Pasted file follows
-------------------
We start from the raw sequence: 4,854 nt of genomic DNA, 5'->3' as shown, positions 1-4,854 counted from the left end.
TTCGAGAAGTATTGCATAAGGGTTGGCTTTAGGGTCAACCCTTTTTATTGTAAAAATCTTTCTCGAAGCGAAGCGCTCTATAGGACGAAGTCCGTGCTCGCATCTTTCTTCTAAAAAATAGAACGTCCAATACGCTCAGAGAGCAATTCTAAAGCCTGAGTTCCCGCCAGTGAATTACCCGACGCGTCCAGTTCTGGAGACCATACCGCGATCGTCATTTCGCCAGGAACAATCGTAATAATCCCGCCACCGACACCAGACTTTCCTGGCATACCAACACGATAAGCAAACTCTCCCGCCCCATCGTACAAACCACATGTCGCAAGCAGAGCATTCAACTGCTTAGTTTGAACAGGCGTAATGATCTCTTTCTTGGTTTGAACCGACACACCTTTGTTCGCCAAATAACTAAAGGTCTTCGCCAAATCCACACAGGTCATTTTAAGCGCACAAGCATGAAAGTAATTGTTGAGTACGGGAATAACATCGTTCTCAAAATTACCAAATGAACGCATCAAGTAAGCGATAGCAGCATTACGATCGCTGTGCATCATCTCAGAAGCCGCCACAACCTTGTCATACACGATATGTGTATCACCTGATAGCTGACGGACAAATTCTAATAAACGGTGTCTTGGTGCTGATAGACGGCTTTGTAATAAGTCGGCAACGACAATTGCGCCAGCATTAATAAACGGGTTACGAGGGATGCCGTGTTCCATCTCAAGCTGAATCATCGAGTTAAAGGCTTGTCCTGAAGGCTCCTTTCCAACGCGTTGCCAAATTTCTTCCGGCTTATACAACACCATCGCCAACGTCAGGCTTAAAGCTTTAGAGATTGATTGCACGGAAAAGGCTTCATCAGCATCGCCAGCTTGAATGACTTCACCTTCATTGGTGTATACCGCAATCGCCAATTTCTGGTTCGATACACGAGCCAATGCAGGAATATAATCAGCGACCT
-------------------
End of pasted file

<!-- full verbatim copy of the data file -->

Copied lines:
We start from the raw sequence: 4,854 nt of genomic DNA, 5'->3' as shown, positions 1-4,854 counted from the left end.
TTCGAGAAGTATTGCATAAGGGTTGGCTTTAGGGTCAACCCTTTTTATTGTAAAAATCTTTCTCGAAGCGAAGCGCTCTATAGGACGAAGTCCGTGCTCGCATCTTTCTTCTAAAAAATAGAACGTCCAATACGCTCAGAGAGCAATTCTAAAGCCTGAGTTCCCGCCAGTGAATTACCCGACGCGTCCAGTTCTGGAGACCATACCGCGATCGTCATTTCGCCAGGAACAATCGTAATAATCCCGCCACCGACACCAGACTTTCCTGGCATACCAACACGATAAGCAAACTCTCCCGCCCCATCGTACAAACCACATGTCGCAAGCAGAGCATTCAACTGCTTAGTTTGAACAGGCGTAATGATCTCTTTCTTGGTTTGAACCGACACACCTTTGTTCGCCAAATAACTAAAGGTCTTCGCCAAATCCACACAGGTCATTTTAAGCGCACAAGCATGAAAGTAATTGTTGAGTACGGGAATAACATCGTTCTCAAAATTACCAAATGAACGCATCAAGTAAGCGATAGCAGCATTACGATCGCTGTGCATCATCTCAGAAGCCGCCACAACCTTGTCATACACGATATGTGTATCACCTGATAGCTGACGGACAAATTCTAATAAACGGTGTCTTGGTGCTGATAGACGGCTTTGTAATAAGTCGGCAACGACAATTGCGCCAGCATTAATAAACGGGTTACGAGGGATGCCGTGTTCCATCTCAAGCTGAATCATCGAGTTAAAGGCTTGTCCTGAAGGCTCCTTTCCAACGCGTTGCCAAATTTCTTCCGGCTTATACAACACCATCGCCAACGTCAGGCTTAAAGCTTTAGAGATTGATTGCACGGAAAAGGCTTCATCAGCATCGCCAGCTTGAATGACTTCACCTTCATTGGTGTATACCGCAATCGCCAATTTCTGGTTCGATACACGAGCCAATGCAGGAATATAATCAGCGACCT